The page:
At Arlecdon, on Saturday, the 20th inst., Mr. David ROPER, to Miss Eleanor SMITH; same place, and on the same day, Mr. John PATTINSON, to Miss Esther NEEN; at the same place, and also on the same day, Mr. John SIMPSON, to Miss Mary BEATTIE.

At Camerton, on Saturday, the 13th instant, Mr. William JOHNSTON, to Miss Mary Ann CAMPBELL; at the same place, on Tuesday, the 16th instant, Mr. Joseph NEALY, to Miss Maria FURNESS, all of Seaton.

At Brigham, on Saturday last, the 20th instant, Mr. Henry WOOD, Greysouthen, to Miss Martha MARTIN, of Broughton Cross.

At Cockermouth, by the Rev. E. ELLIOT, on Saturday, the 20th instant, Mr. Thomas SMITH, saddler, to Miss Nancy LEWIS, dress-maker; same place, Mr. William SKURR, saddler, to Miss Caroline SCOTT, dress-maker.

At All Saints Church, Manchester, on the 12th instant, by the Rev. C. BURTON, L.L.D.F.L.S., Mr. Joseph Lancaster ROBINSON, only son of the late Mr. Joseph ROBINSON, Rose Place, Liverpool, to Jane, third daughter of Mr. William STODDART, Dean Scales, near Cockermouth.

At Cockermouth, at the Registrar's Office, on Sunday, the 14th instant, Mr. Joseph KERR, of Greysouthen, to Miss Mary ARMSTRONG, of Dovenby; at the same place, on Monday, the 15th inst., Mr. William LAMONBY, of Cockermouth, to Miss Isabella MATHEWS, of Snittlegarth; at the same place, on the 16th instant, Mr. Samuel THOMPSON, to Miss E. HOPE, both of Cockermouth.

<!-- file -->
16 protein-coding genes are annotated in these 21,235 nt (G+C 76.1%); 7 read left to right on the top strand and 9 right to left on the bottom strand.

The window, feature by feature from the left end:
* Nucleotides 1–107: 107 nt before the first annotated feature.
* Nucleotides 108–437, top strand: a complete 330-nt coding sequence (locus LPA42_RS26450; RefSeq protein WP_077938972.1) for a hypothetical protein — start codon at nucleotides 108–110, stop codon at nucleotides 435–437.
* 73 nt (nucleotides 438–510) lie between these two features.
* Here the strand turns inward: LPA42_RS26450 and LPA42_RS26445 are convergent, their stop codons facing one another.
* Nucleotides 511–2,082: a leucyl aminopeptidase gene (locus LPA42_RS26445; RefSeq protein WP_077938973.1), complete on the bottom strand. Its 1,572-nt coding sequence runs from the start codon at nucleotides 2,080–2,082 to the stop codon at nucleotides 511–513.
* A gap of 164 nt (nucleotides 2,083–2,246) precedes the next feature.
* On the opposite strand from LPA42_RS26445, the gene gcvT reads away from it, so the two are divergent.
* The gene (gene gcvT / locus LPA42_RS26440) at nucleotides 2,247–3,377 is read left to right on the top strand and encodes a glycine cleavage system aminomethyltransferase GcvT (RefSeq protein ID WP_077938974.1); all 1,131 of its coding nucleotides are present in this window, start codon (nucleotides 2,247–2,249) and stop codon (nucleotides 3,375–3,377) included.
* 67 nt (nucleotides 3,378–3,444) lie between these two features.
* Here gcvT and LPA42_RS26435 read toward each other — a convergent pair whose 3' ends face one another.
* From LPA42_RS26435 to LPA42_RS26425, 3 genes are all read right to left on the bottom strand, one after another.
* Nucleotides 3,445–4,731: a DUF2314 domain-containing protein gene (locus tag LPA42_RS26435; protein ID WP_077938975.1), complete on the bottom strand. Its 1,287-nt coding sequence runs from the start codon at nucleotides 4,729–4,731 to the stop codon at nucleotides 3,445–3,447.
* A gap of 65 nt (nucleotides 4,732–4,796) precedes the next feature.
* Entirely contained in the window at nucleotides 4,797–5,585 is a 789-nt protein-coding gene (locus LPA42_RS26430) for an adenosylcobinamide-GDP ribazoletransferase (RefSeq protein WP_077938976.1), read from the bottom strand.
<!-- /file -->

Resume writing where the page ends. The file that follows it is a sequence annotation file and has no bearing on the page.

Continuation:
At Crosthwaite Church, on Wednesday, the 17th instant, Mr. George WILKINSON, of Threlkeld, near Keswick, to Miss Mary WALKER, of Fornside, St. Johns; at the same place, on Saturday, the 20th instant, Mr. Abraham WREN, pencil manufacturer, Forge, near Keswick, to Elizabeth, only daughter of Mr. Timothy LADYMAN, Keswick; same place, and on the same day, Mr. Abraham WREN, to Miss Sarah BEWSHOW [BEWSHA according to FreeBMD], both of Underskiddaw, near Keswick; same place, and on the same day, Mr. Joseph BLACKBURN, to Miss Mary WREN, both of Underskiddaw, near Keswick; at the same place, and also on the same day, Mr. Thomas BELL, of Thornthwaite, to Miss Mary MOOR, of Keswick.

At Hawkshead, on the 13th instant, Mr. MEDCALF, of Bowness, surgeon, to Miss Margaret WILSON, of the Ferry Inn, Windermere.